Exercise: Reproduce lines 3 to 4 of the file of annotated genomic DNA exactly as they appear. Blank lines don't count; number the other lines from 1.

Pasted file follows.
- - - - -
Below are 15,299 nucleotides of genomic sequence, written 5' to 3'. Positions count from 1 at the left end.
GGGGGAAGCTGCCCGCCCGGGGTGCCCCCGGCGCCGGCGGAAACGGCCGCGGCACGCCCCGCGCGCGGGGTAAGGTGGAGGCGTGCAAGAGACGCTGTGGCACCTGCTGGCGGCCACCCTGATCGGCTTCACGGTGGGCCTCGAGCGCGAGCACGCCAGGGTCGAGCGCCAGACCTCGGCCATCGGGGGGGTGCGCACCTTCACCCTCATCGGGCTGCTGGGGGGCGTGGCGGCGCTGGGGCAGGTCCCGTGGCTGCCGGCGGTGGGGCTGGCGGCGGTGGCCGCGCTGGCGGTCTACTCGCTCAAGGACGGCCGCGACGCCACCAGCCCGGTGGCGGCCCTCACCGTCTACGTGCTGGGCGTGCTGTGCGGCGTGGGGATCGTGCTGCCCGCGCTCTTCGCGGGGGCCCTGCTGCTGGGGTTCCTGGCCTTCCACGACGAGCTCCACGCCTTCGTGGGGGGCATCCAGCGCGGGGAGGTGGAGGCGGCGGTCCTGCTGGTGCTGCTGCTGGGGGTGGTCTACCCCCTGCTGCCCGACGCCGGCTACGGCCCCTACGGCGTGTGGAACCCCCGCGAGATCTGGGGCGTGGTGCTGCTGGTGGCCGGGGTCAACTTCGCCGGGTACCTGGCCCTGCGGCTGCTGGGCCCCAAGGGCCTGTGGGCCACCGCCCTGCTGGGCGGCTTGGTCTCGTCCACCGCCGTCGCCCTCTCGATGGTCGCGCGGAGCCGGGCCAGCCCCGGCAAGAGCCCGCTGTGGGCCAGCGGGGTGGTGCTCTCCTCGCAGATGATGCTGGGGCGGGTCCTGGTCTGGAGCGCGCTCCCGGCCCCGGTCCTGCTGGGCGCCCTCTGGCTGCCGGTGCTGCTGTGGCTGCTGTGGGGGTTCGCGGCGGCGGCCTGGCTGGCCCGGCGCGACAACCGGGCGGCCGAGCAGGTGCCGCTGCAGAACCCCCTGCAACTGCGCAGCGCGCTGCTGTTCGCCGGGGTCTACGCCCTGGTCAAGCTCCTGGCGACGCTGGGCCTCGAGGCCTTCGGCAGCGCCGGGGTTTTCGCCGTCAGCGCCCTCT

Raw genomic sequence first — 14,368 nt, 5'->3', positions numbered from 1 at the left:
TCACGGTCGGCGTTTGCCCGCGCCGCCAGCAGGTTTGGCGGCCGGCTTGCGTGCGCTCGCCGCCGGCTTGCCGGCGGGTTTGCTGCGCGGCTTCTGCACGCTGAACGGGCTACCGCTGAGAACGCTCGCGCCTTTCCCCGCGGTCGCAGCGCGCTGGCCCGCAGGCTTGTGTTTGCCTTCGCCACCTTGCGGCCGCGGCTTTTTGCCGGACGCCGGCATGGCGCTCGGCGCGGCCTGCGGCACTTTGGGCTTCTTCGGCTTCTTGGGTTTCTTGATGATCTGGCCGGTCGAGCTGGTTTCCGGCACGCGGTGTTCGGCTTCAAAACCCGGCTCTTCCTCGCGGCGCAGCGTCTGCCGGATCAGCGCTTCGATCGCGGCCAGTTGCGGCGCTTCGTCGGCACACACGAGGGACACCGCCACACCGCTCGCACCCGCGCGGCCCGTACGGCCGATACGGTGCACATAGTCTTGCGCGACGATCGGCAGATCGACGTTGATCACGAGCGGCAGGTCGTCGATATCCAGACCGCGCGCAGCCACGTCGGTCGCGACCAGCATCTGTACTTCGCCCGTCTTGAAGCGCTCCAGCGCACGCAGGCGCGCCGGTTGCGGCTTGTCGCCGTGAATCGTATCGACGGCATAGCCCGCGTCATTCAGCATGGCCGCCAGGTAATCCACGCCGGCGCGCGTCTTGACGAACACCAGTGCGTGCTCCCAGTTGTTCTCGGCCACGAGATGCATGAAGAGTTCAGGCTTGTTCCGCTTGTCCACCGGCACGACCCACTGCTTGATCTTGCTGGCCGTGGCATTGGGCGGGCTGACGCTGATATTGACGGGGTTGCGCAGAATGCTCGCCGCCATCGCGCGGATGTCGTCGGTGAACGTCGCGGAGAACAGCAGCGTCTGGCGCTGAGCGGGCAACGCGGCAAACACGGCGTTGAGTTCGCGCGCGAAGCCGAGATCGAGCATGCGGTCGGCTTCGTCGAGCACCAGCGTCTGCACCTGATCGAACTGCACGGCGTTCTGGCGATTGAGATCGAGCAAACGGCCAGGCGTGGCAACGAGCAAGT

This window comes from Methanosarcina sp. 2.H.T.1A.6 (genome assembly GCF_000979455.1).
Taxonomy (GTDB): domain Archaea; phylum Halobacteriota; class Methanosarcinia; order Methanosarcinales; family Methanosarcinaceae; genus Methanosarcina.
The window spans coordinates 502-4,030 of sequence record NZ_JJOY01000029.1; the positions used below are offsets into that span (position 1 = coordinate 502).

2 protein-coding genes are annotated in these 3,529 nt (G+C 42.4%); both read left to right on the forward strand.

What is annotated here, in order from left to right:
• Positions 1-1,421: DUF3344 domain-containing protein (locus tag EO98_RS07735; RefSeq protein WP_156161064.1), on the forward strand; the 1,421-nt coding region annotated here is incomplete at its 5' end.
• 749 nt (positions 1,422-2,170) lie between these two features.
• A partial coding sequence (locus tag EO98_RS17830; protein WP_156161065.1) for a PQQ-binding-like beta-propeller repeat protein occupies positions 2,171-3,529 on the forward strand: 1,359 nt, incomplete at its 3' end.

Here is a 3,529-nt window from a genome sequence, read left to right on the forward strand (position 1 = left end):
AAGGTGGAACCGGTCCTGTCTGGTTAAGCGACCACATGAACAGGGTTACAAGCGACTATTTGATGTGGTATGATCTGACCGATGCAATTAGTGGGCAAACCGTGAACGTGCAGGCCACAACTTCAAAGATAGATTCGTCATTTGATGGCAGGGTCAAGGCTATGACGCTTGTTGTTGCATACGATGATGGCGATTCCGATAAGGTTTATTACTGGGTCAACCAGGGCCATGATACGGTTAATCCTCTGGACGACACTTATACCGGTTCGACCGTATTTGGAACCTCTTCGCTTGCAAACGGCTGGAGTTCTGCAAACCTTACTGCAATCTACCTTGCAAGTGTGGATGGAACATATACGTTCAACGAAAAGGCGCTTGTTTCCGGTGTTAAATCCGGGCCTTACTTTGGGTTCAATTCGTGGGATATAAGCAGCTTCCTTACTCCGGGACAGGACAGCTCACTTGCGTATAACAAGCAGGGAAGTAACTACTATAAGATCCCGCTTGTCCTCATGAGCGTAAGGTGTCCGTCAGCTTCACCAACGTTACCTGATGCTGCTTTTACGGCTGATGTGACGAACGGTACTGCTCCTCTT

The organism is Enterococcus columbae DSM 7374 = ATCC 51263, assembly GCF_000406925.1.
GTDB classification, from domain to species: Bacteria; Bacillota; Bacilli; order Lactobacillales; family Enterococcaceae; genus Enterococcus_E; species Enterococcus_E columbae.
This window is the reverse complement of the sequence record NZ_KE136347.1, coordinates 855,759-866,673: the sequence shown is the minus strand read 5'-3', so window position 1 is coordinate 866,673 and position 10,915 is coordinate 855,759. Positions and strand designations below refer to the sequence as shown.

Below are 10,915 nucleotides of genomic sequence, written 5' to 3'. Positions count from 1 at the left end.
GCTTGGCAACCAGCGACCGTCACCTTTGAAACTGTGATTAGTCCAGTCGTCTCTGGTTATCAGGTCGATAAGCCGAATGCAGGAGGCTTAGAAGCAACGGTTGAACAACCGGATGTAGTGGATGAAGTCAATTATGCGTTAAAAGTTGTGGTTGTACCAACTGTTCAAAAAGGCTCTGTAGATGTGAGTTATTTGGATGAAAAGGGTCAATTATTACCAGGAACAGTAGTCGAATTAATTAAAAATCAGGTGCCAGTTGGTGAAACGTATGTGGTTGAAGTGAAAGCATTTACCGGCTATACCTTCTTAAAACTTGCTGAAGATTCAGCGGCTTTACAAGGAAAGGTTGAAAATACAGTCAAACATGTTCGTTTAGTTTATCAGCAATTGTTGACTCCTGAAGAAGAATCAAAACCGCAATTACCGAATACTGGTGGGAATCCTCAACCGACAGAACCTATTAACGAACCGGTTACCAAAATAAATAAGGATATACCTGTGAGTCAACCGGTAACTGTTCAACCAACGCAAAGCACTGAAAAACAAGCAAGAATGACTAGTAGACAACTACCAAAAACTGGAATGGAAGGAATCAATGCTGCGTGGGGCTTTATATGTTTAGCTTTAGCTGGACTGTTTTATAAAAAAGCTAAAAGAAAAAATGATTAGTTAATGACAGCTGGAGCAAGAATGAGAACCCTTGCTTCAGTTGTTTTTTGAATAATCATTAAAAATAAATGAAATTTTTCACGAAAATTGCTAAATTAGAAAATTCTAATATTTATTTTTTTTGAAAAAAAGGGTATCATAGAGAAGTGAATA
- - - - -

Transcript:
Raw genomic sequence first — 14,368 nt, 5'->3', positions numbered from 1 at the left:
TCACGGTCGGCGTTTGCCCGCGCCGCCAGCAGGTTTGGCGGCCGGCTTGCGTGCGCTCGCCGCCGGCTTGCCGGCGGGTTTGCTGCGCGGCTTCTGCACGCTGAACGGGCTACCGCTGAGAACGCTCGCGCCTTTCCCCGCGGTCGCAGCGCGCTGGCCCGCAGGCTTGTGTTTGCCTTCGCCACCTTGCGGCCGCGGCTTTTTGCCGGACGCCGGCATGGCGCTCGGCGCGGCCTGCGGCACTTTGGGCTTCTTCGGCTTCTTGGGTTTCTTGATGATCTGGCCGGTCGAGCTGGTTTCCGGCACGCGGTGTTCGGCTTCAAAACCCGGCTCTTCCTCGCGGCGCAGCGTCTGCCGGATCAGCGCTTCGATCGCGGCCAGTTGCGGCGCTTCGTCGGCACACACGAGGGACACCGCCACACCGCTCGCACCCGCGCGGCCCGTACGGCCGATACGGTGCACATAGTCTTGCGCGACGATCGGCAGATCGACGTTGATCACGAGCGGCAGGTCGTCGATATCCAGACCGCGCGCAGCCACGTCGGTCGCGACCAGCATCTGTACTTCGCCCGTCTTGAAGCGCTCCAGCGCACGCAGGCGCGCCGGTTGCGGCTTGTCGCCGTGAATCGTATCGACGGCATAGCCCGCGTCATTCAGCATGGCCGCCAGGTAATCCACGCCGGCGCGCGTCTTGACGAACACCAGTGCGTGCTCCCAGTTGTTCTCGGCCACGAGATGCATGAAGAGTTCAGGCTTGTTCCGCTTGTCCACCGGCACGACCCACTGCTTGATCTTGCTGGCCGTGGCATTGGGCGGGCTGACGCTGATATTGACGGGGTTGCGCAGAATGCTCGCCGCCATCGCGCGGATGTCGTCGGTGAACGTCGCGGAGAACAGCAGCGTCTGGCGCTGAGCGGGCAACGCGGCAAACACGGCGTTGAGTTCGCGCGCGAAGCCGAGATCGAGCATGCGGTCGGCTTCGTCGAGCACCAGCGTCTGCACCTGATCGAACTGCACGGCGTTCTGGCGATTGAGATCGAGCAAACGGCCAGGCGTGGCAACGAGCAAGT